For the first time since January 2011, Fitch Ratings agency upgraded Egypt’s economic outlook from negative to stable on Friday, while maintaining its long-term foreign and local currency sovereign credit rating at B-.
The stable outlook reflects Fitch’s assessment that Egypt’s economic risks are currently balanced, the company noted in its report.
Finance Minister Ahmed Galal commented on the upgrade by saying that it reflects international awareness of the improving national economy.
The international agency kept its short-term foreign currency credit rating at B.
Financial assistance from Saudi Arabia, Kuwait and the United Arab Emirates has been pledged to Egypt following the ouster of former President Mohamed Morsi in July. The aid packages have eased pressure off currency reserves, exchange rates and the general budget, the company said, adding that it has also boosted business confidence.
The three Gulf countries pledged a total aid of $ 12bn in the form of cash grants, deposits and petroleum products to help boost the Egyptian economy.
“The political scene has been calmed through a tough crackdown on the Muslim Brotherhood and restrictions on protests,” the company added. It pointed out, however, that Egyptian society is polarised and the security situation in the North Sinai has worsened.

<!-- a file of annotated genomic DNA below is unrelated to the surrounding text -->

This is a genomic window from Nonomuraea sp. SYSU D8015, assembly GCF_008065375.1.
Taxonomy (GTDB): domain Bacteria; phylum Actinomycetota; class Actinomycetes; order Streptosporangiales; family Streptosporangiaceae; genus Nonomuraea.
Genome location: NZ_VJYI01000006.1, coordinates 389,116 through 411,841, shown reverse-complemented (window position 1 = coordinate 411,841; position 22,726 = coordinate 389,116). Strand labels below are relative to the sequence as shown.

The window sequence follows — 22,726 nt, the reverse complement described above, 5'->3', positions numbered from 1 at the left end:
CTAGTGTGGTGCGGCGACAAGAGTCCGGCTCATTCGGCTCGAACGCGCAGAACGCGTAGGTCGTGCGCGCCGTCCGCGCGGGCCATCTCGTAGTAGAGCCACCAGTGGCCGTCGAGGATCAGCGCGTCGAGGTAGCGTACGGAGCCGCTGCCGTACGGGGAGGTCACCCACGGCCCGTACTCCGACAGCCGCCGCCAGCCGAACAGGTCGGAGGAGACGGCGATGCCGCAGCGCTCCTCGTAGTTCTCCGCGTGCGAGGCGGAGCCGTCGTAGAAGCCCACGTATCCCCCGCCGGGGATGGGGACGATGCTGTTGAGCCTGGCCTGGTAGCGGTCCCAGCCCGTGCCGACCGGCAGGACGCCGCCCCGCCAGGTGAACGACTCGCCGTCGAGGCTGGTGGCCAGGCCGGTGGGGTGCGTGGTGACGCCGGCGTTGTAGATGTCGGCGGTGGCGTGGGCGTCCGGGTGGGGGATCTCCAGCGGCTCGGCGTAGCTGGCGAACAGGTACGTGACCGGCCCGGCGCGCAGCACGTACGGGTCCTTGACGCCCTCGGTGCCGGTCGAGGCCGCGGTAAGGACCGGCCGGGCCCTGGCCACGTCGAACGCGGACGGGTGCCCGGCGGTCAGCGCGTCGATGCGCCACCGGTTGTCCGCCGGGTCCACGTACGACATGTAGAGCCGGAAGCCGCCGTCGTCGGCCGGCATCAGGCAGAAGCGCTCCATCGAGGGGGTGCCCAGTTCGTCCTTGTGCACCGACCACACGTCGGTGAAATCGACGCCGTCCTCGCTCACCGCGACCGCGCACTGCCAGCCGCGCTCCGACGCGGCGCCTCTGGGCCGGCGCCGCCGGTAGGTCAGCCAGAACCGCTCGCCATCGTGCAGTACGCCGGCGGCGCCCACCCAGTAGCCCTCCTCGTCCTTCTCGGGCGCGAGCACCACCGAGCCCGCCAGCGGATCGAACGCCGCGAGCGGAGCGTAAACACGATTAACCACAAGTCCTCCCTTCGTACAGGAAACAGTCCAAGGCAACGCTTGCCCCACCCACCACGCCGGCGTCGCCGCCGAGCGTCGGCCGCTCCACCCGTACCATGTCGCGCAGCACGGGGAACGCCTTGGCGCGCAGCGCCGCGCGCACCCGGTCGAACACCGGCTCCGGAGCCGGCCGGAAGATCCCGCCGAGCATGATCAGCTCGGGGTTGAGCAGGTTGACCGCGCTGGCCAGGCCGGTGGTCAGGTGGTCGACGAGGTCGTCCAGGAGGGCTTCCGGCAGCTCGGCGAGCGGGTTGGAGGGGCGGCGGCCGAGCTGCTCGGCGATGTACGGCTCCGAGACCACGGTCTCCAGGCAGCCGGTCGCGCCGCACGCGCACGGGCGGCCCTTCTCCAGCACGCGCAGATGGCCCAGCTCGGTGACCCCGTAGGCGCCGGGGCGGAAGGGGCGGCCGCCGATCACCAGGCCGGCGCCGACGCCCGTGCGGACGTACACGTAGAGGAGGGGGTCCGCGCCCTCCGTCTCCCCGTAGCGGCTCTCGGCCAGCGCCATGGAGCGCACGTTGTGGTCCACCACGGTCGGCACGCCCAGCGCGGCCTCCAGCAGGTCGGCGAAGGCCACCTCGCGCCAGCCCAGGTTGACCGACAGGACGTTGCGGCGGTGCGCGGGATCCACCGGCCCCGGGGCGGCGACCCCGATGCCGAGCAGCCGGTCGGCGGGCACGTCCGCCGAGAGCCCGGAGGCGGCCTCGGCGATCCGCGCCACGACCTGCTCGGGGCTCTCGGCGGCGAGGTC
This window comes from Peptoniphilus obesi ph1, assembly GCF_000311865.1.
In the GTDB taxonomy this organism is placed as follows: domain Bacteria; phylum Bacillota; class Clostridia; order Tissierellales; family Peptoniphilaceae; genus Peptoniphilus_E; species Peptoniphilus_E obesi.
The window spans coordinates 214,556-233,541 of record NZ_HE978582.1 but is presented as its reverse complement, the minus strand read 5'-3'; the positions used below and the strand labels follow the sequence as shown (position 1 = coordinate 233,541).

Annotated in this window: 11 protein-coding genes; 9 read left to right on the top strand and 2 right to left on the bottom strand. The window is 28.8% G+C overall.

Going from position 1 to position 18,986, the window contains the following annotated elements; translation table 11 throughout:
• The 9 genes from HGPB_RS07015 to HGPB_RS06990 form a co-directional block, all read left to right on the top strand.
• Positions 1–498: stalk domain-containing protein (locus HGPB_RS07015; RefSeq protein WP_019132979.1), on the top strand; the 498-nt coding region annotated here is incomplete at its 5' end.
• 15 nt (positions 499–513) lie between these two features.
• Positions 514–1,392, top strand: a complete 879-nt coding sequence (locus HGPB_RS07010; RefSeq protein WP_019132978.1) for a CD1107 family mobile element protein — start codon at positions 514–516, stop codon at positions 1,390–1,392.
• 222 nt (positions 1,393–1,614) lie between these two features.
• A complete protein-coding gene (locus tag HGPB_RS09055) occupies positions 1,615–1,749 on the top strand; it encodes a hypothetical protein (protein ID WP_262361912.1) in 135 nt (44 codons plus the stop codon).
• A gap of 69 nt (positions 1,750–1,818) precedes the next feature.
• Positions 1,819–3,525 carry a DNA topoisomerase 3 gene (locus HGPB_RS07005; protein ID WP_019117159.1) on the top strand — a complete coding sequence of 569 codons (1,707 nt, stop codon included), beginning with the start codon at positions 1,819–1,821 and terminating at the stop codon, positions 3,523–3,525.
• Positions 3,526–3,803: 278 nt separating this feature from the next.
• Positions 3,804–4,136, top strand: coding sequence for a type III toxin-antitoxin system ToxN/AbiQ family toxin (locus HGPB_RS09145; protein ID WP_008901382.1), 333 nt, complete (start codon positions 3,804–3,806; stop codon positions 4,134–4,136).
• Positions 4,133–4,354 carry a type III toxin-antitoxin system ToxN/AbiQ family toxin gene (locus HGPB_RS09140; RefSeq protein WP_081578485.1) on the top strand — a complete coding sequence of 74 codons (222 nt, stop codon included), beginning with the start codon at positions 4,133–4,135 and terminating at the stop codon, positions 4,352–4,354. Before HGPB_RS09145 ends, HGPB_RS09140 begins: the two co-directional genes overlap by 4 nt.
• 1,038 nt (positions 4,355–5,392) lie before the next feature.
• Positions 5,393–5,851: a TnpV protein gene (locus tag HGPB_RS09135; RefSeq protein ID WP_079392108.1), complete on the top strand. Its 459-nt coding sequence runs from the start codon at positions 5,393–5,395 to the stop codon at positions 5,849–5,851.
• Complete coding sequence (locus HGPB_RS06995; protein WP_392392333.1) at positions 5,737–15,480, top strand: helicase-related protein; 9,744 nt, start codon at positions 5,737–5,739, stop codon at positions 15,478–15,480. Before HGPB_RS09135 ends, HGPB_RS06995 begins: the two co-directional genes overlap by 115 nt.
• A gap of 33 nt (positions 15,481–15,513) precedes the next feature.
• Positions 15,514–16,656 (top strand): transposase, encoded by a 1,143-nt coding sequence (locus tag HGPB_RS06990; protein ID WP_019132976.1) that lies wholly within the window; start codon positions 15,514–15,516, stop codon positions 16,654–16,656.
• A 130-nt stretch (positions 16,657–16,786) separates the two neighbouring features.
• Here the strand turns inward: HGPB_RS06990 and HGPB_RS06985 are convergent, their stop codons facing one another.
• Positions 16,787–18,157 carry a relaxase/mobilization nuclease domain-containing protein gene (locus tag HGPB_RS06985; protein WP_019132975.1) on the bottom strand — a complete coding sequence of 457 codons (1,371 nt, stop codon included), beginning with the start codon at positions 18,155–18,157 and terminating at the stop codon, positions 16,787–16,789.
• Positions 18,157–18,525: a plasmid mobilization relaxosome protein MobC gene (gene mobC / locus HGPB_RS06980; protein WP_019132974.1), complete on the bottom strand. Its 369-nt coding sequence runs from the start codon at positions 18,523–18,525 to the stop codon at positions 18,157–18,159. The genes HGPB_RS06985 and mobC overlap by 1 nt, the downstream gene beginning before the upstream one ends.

Galal stressed that the outcome of the government’s economic policies will be clearer in the coming months after achieving political stability which he said will reassure local and foreign investors as well as tourists.
Fitch, meanwhile, expects the budget deficit to be reduced to 12% in the 2013/2014 fiscal year due to grants and savings on interest payments stemming from cutting interest rates.
The interim government is planning to reduce the budget deficit from 14% in FY 2012/2013 to 10% at the end of the current fiscal year.
The report also highlighted that Egypt’s external debt has been decreased to reach 18.9% from the GDP, which are mainly medium and long-term debts and contracted on a concessional basis.
Fitch pointed out that it would issue a positive rating if the political situation improves, which will lead to a stronger economic performance. “Fiscal and structural reforms would deliver a material reduction in the budget deficit, which would support a further upgrading”, it said.
However, the company said that a serious breakdown of public order, a failure to reduce the budget deficit and a sizeable decline in reserves could lead to a negative rating action.
In November, ratings agency Standard and Poor’s (S&P) upgraded Egypt’s long and short-term foreign and local currency sovereign credit rating to B- from CCC+, adding that Egyptian authorities had secured sufficient foreign currency funding to manage the country’s short-term fiscal and external financing needs.
The action was followed by an upgrade in the ratings of four Egyptian banks.
Moody’s, however, kept its negative outlook with Caa1 sovereign rating for Egypt in October. It noted that any upward movement in the rating is “unlikely in the near term.”